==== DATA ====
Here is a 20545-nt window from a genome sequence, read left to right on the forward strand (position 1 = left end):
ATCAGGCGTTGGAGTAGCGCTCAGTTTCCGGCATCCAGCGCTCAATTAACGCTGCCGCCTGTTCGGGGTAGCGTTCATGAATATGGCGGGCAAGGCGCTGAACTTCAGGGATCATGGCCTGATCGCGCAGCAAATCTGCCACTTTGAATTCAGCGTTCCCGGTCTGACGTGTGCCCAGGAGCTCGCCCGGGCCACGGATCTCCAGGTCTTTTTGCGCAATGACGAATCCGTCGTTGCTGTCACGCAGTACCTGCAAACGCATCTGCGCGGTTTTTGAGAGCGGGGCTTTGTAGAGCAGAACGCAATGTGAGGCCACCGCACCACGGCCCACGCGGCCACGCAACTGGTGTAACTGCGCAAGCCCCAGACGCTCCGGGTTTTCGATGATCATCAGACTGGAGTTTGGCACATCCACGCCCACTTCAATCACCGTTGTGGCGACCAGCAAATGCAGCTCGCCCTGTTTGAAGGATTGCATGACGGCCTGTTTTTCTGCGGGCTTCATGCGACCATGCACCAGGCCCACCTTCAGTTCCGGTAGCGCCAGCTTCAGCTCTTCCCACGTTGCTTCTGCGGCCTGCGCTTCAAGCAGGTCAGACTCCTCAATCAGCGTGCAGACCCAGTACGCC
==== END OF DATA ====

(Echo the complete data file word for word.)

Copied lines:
Here is a 20545-nt window from a genome sequence, read left to right on the forward strand (position 1 = left end):
ATCAGGCGTTGGAGTAGCGCTCAGTTTCCGGCATCCAGCGCTCAATTAACGCTGCCGCCTGTTCGGGGTAGCGTTCATGAATATGGCGGGCAAGGCGCTGAACTTCAGGGATCATGGCCTGATCGCGCAGCAAATCTGCCACTTTGAATTCAGCGTTCCCGGTCTGACGTGTGCCCAGGAGCTCGCCCGGGCCACGGATCTCCAGGTCTTTTTGCGCAATGACGAATCCGTCGTTGCTGTCACGCAGTACCTGCAAACGCATCTGCGCGGTTTTTGAGAGCGGGGCTTTGTAGAGCAGAACGCAATGTGAGGCCACCGCACCACGGCCCACGCGGCCACGCAACTGGTGTAACTGCGCAAGCCCCAGACGCTCCGGGTTTTCGATGATCATCAGACTGGAGTTTGGCACATCCACGCCCACTTCAATCACCGTTGTGGCGACCAGCAAATGCAGCTCGCCCTGTTTGAAGGATTGCATGACGGCCTGTTTTTCTGCGGGCTTCATGCGACCATGCACCAGGCCCACCTTCAGTTCCGGTAGCGCCAGCTTCAGCTCTTCCCACGTTGCTTCTGCGGCCTGCGCTTCAAGCAGGTCAGACTCCTCAATCAGCGTGCAGACCCAGTACGCC